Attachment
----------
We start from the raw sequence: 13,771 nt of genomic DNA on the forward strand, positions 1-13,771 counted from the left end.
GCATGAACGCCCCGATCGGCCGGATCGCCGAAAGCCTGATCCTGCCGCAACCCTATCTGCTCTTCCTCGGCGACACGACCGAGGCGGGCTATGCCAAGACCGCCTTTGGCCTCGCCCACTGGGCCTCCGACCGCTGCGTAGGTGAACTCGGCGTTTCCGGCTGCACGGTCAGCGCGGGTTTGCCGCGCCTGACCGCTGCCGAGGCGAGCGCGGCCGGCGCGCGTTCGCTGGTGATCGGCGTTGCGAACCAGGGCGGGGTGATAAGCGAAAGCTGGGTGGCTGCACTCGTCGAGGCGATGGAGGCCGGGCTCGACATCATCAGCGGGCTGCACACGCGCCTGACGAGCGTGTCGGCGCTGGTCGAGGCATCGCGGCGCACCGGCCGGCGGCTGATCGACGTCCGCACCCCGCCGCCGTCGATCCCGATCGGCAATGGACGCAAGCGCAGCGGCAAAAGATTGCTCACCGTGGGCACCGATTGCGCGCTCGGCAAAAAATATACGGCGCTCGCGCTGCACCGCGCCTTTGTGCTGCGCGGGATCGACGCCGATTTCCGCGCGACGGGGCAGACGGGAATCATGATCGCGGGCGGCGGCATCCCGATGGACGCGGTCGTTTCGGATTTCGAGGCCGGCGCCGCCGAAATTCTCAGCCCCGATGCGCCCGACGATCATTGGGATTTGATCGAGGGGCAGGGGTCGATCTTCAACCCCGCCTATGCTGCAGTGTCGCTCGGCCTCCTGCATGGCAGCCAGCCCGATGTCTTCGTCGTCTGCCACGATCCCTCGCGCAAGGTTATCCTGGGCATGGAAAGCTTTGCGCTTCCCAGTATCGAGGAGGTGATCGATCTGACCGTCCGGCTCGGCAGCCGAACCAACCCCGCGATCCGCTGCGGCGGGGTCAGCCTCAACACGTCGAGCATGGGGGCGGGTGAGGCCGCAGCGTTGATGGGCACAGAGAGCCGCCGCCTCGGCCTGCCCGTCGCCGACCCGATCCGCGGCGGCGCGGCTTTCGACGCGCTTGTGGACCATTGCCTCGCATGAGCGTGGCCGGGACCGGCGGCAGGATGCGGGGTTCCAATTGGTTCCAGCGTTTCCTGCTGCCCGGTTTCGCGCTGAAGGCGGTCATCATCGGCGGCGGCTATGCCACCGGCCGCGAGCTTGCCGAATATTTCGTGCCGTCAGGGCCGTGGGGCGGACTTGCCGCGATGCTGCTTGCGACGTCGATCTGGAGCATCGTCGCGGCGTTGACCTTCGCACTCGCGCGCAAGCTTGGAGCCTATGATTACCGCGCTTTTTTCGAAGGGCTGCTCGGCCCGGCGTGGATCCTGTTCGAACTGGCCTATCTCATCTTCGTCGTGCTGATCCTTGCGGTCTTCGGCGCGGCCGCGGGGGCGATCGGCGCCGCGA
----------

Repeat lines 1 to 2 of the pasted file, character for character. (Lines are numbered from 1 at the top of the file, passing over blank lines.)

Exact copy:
We start from the raw sequence: 13,771 nt of genomic DNA on the forward strand, positions 1-13,771 counted from the left end.
GCATGAACGCCCCGATCGGCCGGATCGCCGAAAGCCTGATCCTGCCGCAACCCTATCTGCTCTTCCTCGGCGACACGACCGAGGCGGGCTATGCCAAGACCGCCTTTGGCCTCGCCCACTGGGCCTCCGACCGCTGCGTAGGTGAACTCGGCGTTTCCGGCTGCACGGTCAGCGCGGGTTTGCCGCGCCTGACCGCTGCCGAGGCGAGCGCGGCCGGCGCGCGTTCGCTGGTGATCGGCGTTGCGAACCAGGGCGGGGTGATAAGCGAAAGCTGGGTGGCTGCACTCGTCGAGGCGATGGAGGCCGGGCTCGACATCATCAGCGGGCTGCACACGCGCCTGACGAGCGTGTCGGCGCTGGTCGAGGCATCGCGGCGCACCGGCCGGCGGCTGATCGACGTCCGCACCCCGCCGCCGTCGATCCCGATCGGCAATGGACGCAAGCGCAGCGGCAAAAGATTGCTCACCGTGGGCACCGATTGCGCGCTCGGCAAAAAATATACGGCGCTCGCGCTGCACCGCGCCTTTGTGCTGCGCGGGATCGACGCCGATTTCCGCGCGACGGGGCAGACGGGAATCATGATCGCGGGCGGCGGCATCCCGATGGACGCGGTCGTTTCGGATTTCGAGGCCGGCGCCGCCGAAATTCTCAGCCCCGATGCGCCCGACGATCATTGGGATTTGATCGAGGGGCAGGGGTCGATCTTCAACCCCGCCTATGCTGCAGTGTCGCTCGGCCTCCTGCATGGCAGCCAGCCCGATGTCTTCGTCGTCTGCCACGATCCCTCGCGCAAGGTTATCCTGGGCATGGAAAGCTTTGCGCTTCCCAGTATCGAGGAGGTGATCGATCTGACCGTCCGGCTCGGCAGCCGAACCAACCCCGCGATCCGCTGCGGCGGGGTCAGCCTCAACACGTCGAGCATGGGGGCGGGTGAGGCCGCAGCGTTGATGGGCACAGAGAGCCGCCGCCTCGGCCTGCCCGTCGCCGACCCGATCCGCGGCGGCGCGGCTTTCGACGCGCTTGTGGACCATTGCCTCGCATGAGCGTGGCCGGGACCGGCGGCAGGATGCGGGGTTCCAATTGGTTCCAGCGTTTCCTGCTGCCCGGTTTCGCGCTGAAGGCGGTCATCATCGGCGGCGGCTATGCCACCGGCCGCGAGCTTGCCGAATATTTCGTGCCGTCAGGGCCGTGGGGCGGACTTGCCGCGATGCTGCTTGCGACGTCGATCTGGAGCATCGTCGCGGCGTTGACCTTCGCACTCGCGCGCAAGCTTGGAGCCTATGATTACCGCGCTTTTTTCGAAGGGCTGCTCGGCCCGGCGTGGATCCTGTTCGAACTGGCCTATCTCATCTTCGTCGTGCTGATCCTTGCGGTCTTCGGCGCGGCCGCGGGGGCGATCGGCGCCGCGA